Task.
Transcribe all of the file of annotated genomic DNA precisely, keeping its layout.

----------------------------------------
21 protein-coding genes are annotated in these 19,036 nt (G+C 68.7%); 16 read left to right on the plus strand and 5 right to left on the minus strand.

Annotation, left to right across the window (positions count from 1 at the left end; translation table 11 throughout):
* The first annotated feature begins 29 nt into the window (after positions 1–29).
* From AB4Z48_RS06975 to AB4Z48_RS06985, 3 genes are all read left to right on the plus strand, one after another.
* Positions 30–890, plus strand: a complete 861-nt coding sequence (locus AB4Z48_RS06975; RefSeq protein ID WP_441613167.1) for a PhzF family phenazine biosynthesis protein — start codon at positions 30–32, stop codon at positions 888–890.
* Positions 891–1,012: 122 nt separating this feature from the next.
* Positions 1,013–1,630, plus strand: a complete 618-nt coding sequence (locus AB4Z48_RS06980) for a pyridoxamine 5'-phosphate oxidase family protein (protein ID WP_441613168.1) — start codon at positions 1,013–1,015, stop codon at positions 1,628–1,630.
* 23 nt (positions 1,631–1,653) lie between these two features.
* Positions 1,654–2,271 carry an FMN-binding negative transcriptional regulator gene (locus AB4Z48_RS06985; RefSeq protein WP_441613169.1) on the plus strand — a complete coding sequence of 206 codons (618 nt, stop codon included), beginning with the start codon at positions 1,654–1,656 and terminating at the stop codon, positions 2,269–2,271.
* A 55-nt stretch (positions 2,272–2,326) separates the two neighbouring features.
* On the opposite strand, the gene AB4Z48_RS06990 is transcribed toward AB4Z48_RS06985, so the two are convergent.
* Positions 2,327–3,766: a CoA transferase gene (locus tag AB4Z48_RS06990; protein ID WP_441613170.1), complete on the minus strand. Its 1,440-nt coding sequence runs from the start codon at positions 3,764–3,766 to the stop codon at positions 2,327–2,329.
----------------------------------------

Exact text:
21 protein-coding genes are annotated in these 19,036 nt (G+C 68.7%); 16 read left to right on the plus strand and 5 right to left on the minus strand.

Annotation, left to right across the window (positions count from 1 at the left end; translation table 11 throughout):
* The first annotated feature begins 29 nt into the window (after positions 1–29).
* From AB4Z48_RS06975 to AB4Z48_RS06985, 3 genes are all read left to right on the plus strand, one after another.
* Positions 30–890, plus strand: a complete 861-nt coding sequence (locus AB4Z48_RS06975; RefSeq protein ID WP_441613167.1) for a PhzF family phenazine biosynthesis protein — start codon at positions 30–32, stop codon at positions 888–890.
* Positions 891–1,012: 122 nt separating this feature from the next.
* Positions 1,013–1,630, plus strand: a complete 618-nt coding sequence (locus AB4Z48_RS06980) for a pyridoxamine 5'-phosphate oxidase family protein (protein ID WP_441613168.1) — start codon at positions 1,013–1,015, stop codon at positions 1,628–1,630.
* 23 nt (positions 1,631–1,653) lie between these two features.
* Positions 1,654–2,271 carry an FMN-binding negative transcriptional regulator gene (locus AB4Z48_RS06985; RefSeq protein WP_441613169.1) on the plus strand — a complete coding sequence of 206 codons (618 nt, stop codon included), beginning with the start codon at positions 1,654–1,656 and terminating at the stop codon, positions 2,269–2,271.
* A 55-nt stretch (positions 2,272–2,326) separates the two neighbouring features.
* On the opposite strand, the gene AB4Z48_RS06990 is transcribed toward AB4Z48_RS06985, so the two are convergent.
* Positions 2,327–3,766: a CoA transferase gene (locus tag AB4Z48_RS06990; protein ID WP_441613170.1), complete on the minus strand. Its 1,440-nt coding sequence runs from the start codon at positions 3,764–3,766 to the stop codon at positions 2,327–2,329.